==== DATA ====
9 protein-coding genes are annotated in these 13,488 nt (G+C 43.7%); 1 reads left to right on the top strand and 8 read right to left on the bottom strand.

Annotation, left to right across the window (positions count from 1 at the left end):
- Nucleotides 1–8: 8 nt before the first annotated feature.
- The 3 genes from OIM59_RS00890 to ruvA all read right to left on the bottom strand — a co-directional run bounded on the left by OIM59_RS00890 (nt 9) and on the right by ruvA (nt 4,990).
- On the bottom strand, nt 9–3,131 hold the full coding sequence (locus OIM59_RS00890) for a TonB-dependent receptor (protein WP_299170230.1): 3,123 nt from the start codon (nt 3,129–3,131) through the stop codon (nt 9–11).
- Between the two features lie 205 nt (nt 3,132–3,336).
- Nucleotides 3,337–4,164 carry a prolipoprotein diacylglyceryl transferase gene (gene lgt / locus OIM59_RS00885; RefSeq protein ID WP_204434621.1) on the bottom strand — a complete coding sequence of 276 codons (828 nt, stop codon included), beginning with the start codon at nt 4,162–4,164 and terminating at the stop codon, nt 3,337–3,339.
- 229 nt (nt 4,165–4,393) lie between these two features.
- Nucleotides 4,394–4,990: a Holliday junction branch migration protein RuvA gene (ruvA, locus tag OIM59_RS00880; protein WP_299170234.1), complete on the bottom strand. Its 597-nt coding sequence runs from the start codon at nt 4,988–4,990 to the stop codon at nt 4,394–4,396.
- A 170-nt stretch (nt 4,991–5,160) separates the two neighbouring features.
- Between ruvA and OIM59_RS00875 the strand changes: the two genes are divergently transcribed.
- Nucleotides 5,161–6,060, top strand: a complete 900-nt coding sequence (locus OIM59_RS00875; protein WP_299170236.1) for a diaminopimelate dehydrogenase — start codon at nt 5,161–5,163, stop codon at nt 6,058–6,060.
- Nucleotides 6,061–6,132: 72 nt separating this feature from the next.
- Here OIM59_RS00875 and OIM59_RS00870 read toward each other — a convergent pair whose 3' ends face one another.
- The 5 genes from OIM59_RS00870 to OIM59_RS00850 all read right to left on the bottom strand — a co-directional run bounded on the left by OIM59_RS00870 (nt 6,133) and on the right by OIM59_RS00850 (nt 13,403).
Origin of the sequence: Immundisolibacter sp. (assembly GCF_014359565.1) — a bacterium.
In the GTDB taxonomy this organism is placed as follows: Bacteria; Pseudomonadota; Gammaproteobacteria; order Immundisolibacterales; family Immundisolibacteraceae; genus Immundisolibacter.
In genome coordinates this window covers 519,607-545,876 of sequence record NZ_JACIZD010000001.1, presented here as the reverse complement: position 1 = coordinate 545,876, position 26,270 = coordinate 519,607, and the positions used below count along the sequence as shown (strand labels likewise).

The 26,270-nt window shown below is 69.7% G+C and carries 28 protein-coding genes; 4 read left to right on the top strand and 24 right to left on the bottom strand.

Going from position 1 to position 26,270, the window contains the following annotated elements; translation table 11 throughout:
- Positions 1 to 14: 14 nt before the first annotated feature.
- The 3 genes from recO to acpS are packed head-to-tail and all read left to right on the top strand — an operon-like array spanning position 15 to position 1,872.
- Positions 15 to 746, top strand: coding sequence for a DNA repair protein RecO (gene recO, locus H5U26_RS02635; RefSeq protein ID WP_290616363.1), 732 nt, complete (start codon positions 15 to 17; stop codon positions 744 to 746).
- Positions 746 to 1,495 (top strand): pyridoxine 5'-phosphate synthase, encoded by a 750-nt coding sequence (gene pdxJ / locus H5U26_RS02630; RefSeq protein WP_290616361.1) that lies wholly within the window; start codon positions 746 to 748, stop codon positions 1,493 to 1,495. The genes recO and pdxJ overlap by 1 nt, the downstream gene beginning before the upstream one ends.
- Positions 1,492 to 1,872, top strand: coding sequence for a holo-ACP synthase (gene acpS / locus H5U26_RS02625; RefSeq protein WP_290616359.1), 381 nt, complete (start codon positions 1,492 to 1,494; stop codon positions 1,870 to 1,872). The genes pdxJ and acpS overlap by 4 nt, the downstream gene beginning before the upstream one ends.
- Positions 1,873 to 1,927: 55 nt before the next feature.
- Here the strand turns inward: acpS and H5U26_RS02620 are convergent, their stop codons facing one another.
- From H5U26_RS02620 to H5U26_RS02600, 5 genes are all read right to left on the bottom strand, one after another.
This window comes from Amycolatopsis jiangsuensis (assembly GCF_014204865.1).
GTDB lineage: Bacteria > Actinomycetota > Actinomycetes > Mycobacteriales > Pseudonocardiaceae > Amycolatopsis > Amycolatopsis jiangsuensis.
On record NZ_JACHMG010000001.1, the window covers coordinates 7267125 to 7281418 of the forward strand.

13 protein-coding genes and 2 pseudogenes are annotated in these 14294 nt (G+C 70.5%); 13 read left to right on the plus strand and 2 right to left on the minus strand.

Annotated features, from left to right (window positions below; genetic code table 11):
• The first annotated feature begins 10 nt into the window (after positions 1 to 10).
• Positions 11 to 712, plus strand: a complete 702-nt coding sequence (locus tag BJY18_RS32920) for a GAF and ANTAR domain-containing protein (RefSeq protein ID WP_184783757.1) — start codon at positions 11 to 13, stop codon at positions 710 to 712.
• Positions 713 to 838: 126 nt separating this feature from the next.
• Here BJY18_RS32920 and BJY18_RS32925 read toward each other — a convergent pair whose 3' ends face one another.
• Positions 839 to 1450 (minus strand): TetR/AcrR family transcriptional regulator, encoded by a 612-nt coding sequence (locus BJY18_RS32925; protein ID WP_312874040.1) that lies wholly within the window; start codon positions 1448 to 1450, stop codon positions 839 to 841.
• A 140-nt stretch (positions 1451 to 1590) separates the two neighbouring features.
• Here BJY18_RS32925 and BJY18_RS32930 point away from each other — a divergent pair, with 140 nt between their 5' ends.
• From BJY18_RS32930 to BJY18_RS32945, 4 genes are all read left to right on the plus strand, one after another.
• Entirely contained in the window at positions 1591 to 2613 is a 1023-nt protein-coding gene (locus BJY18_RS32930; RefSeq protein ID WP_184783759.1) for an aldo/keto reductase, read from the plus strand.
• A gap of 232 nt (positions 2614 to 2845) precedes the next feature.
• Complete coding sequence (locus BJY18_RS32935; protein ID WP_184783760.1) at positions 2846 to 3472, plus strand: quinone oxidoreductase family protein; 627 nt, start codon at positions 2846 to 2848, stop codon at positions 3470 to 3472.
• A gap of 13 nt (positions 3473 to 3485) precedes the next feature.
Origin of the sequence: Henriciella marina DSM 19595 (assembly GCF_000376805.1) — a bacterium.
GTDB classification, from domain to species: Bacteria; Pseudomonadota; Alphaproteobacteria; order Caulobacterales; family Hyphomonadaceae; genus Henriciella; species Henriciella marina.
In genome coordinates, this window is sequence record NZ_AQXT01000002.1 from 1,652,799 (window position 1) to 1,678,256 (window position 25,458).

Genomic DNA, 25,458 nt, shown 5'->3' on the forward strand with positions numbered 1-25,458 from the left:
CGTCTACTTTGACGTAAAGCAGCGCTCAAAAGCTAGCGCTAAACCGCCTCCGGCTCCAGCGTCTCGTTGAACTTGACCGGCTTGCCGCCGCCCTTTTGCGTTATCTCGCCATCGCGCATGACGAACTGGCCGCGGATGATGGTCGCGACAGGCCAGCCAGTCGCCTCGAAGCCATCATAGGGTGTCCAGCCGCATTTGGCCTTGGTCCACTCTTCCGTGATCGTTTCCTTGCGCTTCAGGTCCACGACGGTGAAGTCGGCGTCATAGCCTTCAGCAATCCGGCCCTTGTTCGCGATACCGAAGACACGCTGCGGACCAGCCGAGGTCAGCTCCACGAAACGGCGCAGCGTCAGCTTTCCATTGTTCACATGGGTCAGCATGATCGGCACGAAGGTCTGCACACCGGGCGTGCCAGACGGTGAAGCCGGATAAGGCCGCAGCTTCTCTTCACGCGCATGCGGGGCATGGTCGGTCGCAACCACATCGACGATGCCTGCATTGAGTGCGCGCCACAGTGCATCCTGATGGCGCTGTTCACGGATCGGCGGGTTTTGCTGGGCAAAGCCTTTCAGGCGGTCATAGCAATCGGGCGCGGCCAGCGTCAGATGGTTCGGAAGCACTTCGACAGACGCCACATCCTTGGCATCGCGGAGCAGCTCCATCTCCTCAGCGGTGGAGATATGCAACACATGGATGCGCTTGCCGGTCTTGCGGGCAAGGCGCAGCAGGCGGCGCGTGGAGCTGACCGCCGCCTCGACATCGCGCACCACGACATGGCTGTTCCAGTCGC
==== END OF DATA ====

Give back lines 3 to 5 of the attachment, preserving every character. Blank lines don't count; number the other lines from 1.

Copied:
- Nucleotides 1–8: 8 nt before the first annotated feature.
- The 3 genes from OIM59_RS00890 to ruvA all read right to left on the bottom strand — a co-directional run bounded on the left by OIM59_RS00890 (nt 9) and on the right by ruvA (nt 4,990).
- On the bottom strand, nt 9–3,131 hold the full coding sequence (locus OIM59_RS00890) for a TonB-dependent receptor (protein WP_299170230.1): 3,123 nt from the start codon (nt 3,129–3,131) through the stop codon (nt 9–11).